There a number of laws that control the removal of Japanese knotweed contaminated waste, additionally, building contractors are subject to more regulations that private landowners. In order to avoid being handed fines, developers should ensure that a registered waste disposal company is assigned the task of removing of any contaminated soil. Never attempt to remove any contaminated soil or waste by yourself. Doing so could spread the infestation and be a breach of UK law.
Can development take place on land that’s undergoing treatment for Japanese Knotweed?
Depending on the size of your infestation, the treatment type, and the planned development you wish to pursue, it may be possible to build on land with Japanese knotweed while it is being treated. Sadly, if an infestation is restricted to a small area of land or spread across larger pieces of land, it might be that all development is put on hold until successful Japanese Knotweed treatment has been completed. Your Japanese Knotweed survey will inform you of the exact details of your infestation, including the steps required for safe removal. The survey should be provided as part of the planning permission, allowing for guidance or requirements for waiting on completion of treatment to be made clear.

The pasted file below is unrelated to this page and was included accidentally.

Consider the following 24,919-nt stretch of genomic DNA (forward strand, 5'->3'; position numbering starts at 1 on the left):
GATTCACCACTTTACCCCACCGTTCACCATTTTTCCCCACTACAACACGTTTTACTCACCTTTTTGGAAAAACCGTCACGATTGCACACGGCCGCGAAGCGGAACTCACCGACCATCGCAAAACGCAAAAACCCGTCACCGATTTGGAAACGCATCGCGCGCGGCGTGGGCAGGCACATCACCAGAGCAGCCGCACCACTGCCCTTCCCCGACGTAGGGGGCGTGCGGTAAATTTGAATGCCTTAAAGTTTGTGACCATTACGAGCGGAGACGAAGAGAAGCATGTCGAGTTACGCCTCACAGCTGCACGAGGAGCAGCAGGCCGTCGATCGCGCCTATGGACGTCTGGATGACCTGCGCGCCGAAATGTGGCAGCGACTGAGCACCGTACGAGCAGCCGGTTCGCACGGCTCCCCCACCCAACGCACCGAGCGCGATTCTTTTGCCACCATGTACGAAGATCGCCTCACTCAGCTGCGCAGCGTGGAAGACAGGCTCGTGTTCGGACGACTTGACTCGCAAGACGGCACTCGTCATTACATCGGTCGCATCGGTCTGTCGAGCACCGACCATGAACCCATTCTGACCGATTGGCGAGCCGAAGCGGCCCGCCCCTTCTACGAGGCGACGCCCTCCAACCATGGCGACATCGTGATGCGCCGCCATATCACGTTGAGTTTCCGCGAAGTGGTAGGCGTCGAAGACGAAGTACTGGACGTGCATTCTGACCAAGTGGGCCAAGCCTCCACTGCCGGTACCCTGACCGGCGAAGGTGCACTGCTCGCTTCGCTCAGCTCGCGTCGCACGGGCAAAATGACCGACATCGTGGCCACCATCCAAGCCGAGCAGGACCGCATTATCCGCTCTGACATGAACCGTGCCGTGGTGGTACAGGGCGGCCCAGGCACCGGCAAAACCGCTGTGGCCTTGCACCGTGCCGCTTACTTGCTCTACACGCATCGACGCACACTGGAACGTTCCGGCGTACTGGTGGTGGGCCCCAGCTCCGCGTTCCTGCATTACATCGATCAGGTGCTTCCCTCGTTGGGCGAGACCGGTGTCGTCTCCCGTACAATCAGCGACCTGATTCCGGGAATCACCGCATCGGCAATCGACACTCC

How do I identify and remove Japanese Knotweed?
If you suspect you have an infestation of Japanese Knotweed on your land, it’s best to call in a professional surveyor to accurately identify the plant. Preventing you from wasting time, money and effort. Early removal of Japanese knotweed depends on qualified experts and the plant being caught before its rhizomes spread.
To remove the Japanese Knotweed infestation itself, you should call in professionals. There are few legal methods of destroying the plant, so it is almost impossible to completely and safely remove the infestation without causing further spread.